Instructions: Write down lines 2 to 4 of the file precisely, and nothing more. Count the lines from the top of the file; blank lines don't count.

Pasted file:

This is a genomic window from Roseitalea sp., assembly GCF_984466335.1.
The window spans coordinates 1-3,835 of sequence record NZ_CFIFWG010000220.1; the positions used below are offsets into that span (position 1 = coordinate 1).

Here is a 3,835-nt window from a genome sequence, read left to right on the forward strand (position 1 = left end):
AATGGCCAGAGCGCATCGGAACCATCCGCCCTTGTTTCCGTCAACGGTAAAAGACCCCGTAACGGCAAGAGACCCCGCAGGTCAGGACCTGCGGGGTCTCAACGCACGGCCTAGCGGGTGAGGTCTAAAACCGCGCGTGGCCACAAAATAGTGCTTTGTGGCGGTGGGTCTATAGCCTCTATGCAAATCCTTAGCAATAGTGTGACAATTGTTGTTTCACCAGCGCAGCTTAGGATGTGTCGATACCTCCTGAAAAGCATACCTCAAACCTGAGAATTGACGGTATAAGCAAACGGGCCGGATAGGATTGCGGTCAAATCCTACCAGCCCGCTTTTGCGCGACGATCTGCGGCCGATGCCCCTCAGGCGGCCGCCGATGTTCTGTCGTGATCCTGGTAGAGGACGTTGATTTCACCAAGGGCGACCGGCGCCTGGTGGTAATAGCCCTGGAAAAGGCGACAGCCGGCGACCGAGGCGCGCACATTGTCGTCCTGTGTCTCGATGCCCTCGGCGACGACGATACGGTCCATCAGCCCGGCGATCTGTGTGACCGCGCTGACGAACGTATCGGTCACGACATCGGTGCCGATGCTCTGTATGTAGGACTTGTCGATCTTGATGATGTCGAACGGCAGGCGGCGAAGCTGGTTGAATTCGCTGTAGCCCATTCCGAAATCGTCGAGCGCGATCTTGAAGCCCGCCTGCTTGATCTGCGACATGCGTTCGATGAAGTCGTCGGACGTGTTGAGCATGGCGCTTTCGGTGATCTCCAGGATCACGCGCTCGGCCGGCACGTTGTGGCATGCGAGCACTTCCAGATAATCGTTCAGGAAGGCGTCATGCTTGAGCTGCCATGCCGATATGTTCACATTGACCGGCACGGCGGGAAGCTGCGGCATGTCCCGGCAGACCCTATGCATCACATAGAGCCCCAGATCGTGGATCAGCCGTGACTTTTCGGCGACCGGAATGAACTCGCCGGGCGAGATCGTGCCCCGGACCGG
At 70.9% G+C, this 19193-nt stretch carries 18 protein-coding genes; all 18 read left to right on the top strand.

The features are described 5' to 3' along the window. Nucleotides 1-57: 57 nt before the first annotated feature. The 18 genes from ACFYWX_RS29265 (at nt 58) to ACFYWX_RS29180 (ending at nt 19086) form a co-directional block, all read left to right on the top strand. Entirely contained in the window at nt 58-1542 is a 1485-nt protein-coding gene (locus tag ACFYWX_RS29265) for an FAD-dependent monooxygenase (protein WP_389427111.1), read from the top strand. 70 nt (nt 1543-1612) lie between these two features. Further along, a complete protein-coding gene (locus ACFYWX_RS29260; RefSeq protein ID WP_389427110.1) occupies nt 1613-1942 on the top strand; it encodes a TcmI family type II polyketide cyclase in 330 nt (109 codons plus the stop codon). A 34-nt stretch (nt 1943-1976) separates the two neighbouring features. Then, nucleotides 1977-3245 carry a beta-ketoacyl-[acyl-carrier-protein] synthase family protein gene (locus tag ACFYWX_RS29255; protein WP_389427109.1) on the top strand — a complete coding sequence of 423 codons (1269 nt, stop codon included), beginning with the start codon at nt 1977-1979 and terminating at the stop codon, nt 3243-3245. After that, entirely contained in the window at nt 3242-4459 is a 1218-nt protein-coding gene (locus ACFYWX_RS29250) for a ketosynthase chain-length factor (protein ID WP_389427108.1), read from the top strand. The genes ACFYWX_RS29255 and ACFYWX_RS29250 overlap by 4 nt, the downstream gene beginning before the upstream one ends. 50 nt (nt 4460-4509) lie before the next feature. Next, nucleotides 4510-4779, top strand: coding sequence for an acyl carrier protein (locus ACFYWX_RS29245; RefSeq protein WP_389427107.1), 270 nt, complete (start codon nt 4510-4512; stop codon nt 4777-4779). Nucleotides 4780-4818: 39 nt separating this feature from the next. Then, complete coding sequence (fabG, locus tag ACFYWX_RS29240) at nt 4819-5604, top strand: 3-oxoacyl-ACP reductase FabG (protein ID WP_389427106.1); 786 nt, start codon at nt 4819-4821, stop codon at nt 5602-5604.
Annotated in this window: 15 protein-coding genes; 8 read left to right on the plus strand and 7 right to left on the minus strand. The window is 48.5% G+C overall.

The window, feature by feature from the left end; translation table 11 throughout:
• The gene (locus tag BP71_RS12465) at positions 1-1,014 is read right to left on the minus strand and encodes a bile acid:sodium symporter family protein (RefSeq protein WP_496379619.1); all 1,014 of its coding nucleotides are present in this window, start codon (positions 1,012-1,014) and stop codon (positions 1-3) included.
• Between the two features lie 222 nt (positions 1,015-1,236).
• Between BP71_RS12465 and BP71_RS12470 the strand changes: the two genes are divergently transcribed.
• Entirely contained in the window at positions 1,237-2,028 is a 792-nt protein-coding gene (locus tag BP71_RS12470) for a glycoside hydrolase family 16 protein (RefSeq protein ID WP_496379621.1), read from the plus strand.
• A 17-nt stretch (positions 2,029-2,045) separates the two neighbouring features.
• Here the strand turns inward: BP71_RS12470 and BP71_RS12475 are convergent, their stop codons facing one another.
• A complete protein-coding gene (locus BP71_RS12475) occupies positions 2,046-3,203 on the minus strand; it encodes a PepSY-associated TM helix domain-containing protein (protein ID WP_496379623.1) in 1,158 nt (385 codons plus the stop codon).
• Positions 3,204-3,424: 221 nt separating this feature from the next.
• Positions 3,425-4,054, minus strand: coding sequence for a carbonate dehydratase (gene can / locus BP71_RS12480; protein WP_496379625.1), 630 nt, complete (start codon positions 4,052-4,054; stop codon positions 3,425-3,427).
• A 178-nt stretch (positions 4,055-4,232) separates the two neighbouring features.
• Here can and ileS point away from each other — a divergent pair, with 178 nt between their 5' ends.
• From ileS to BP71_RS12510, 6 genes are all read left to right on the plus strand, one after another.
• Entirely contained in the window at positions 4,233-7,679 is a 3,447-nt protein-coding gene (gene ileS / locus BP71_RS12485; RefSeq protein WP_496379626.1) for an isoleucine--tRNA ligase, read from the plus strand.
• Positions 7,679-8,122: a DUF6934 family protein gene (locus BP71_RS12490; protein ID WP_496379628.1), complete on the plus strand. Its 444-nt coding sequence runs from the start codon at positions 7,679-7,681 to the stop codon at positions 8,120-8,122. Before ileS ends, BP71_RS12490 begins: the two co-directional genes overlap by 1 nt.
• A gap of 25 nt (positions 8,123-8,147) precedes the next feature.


The window spans coordinates 1-3,835 of sequence record NZ_CFIFWG010000220.1; the positions used below are offsets into that span (position 1 = coordinate 1).

Here is a 3,835-nt window from a genome sequence, read left to right on the forward strand (position 1 = left end):
AATGGCCAGAGCGCATCGGAACCATCCGCCCTTGTTTCCGTCAACGGTAAAAGACCCCGTAACGGCAAGAGACCCCGCAGGTCAGGACCTGCGGGGTCTCAACGCACGGCCTAGCGGGTGAGGTCTAAAACCGCGCGTGGCCACAAAATAGTGCTTTGTGGCGGTGGGTCTATAGCCTCTATGCAAATCCTTAGCAATAGTGTGACAATTGTTGTTTCACCAGCGCAGCTTAGGATGTGTCGATACCTCCTGAAAAGCATACCTCAAACCTGAGAATTGACGGTATAAGCAAACGGGCCGGATAGGATTGCGGTCAAATCCTACCAGCCCGCTTTTGCGCGACGATCTGCGGCCGATGCCCCTCAGGCGGCCGCCGATGTTCTGTCGTGATCCTGGTAGAGGACGTTGATTTCACCAAGGGCGACCGGCGCCTGGTGGTAATAGCCCTGGAAAAGGCGACAGCCGGCGACCGAGGCGCGCACATTGTCGTCCTGTGTCTCGATGCCCTCGGCGACGACGATACGGTCCATCAGCCCGGCGATCTGTGTGACCGCGCTGACGAACGTATCGGTCACGACATCGGTGCCGATGCTCTGTATGTAGGACTTGTCGATCTTGATGATGTCGAACGGCAGGCGGCGAAGCTGGTTGAATTCGCTGTAGCCCATTCCGAAATCGTCGAGCGCGATCTTGAAGCCCGCCTGCTTGATCTGCGACATGCGTTCGATGAAGTCGTCGGACGTGTTGAGCATGGCGCTTTCGGTGATCTCCAGGATCACGCGCTCGGCCGGCACGTTGTGGCATGCGAGCACTTCCAGATAATCGTTCAGGAAGGCGTCATGCTTGAGCTGCCATGCCGATATGTTCACATTGACCGGCACGGCGGGAAGCTGCGGCATGTCCCGGCAGACCCTATGCATCACATAGAGCCCCAGATCGTGGATCAGCCGTGACTTTTCGGCGACCGGAATGAACTCGCCGGGCGAGATCGTGCCCCGGACCGG